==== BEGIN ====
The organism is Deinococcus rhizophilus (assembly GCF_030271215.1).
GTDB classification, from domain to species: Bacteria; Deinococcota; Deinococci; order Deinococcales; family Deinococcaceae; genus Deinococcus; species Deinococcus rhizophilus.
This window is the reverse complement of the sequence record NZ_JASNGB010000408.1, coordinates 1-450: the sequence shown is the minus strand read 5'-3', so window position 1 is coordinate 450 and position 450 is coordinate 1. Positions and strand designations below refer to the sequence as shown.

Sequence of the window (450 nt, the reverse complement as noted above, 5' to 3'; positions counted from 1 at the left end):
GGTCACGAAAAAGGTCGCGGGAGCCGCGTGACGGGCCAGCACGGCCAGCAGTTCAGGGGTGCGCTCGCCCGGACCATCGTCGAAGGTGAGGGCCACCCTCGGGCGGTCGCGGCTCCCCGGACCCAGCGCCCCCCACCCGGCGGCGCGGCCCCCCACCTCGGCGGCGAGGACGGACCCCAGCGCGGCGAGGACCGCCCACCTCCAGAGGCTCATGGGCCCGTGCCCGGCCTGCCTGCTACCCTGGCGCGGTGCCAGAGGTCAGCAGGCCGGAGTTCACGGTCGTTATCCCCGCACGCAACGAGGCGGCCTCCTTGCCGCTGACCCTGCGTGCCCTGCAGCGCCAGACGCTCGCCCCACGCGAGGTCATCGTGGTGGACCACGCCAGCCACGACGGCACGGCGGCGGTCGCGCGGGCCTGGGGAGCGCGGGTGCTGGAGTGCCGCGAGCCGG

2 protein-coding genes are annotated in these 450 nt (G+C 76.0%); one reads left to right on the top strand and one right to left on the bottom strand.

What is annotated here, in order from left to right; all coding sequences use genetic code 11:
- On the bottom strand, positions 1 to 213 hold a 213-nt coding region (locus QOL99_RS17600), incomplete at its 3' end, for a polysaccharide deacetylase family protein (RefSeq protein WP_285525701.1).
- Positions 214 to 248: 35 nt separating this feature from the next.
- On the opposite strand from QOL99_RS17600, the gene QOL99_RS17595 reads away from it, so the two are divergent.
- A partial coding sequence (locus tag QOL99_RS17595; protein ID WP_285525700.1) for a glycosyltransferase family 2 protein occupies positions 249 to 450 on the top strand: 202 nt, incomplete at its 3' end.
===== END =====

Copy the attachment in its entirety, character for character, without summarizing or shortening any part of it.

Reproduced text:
The organism is Deinococcus rhizophilus (assembly GCF_030271215.1).
GTDB classification, from domain to species: Bacteria; Deinococcota; Deinococci; order Deinococcales; family Deinococcaceae; genus Deinococcus; species Deinococcus rhizophilus.
This window is the reverse complement of the sequence record NZ_JASNGB010000408.1, coordinates 1-450: the sequence shown is the minus strand read 5'-3', so window position 1 is coordinate 450 and position 450 is coordinate 1. Positions and strand designations below refer to the sequence as shown.

Sequence of the window (450 nt, the reverse complement as noted above, 5' to 3'; positions counted from 1 at the left end):
GGTCACGAAAAAGGTCGCGGGAGCCGCGTGACGGGCCAGCACGGCCAGCAGTTCAGGGGTGCGCTCGCCCGGACCATCGTCGAAGGTGAGGGCCACCCTCGGGCGGTCGCGGCTCCCCGGACCCAGCGCCCCCCACCCGGCGGCGCGGCCCCCCACCTCGGCGGCGAGGACGGACCCCAGCGCGGCGAGGACCGCCCACCTCCAGAGGCTCATGGGCCCGTGCCCGGCCTGCCTGCTACCCTGGCGCGGTGCCAGAGGTCAGCAGGCCGGAGTTCACGGTCGTTATCCCCGCACGCAACGAGGCGGCCTCCTTGCCGCTGACCCTGCGTGCCCTGCAGCGCCAGACGCTCGCCCCACGCGAGGTCATCGTGGTGGACCACGCCAGCCACGACGGCACGGCGGCGGTCGCGCGGGCCTGGGGAGCGCGGGTGCTGGAGTGCCGCGAGCCGG

2 protein-coding genes are annotated in these 450 nt (G+C 76.0%); one reads left to right on the top strand and one right to left on the bottom strand.

What is annotated here, in order from left to right; all coding sequences use genetic code 11:
- On the bottom strand, positions 1 to 213 hold a 213-nt coding region (locus QOL99_RS17600), incomplete at its 3' end, for a polysaccharide deacetylase family protein (RefSeq protein WP_285525701.1).
- Positions 214 to 248: 35 nt separating this feature from the next.
- On the opposite strand from QOL99_RS17600, the gene QOL99_RS17595 reads away from it, so the two are divergent.
- A partial coding sequence (locus tag QOL99_RS17595; protein ID WP_285525700.1) for a glycosyltransferase family 2 protein occupies positions 249 to 450 on the top strand: 202 nt, incomplete at its 3' end.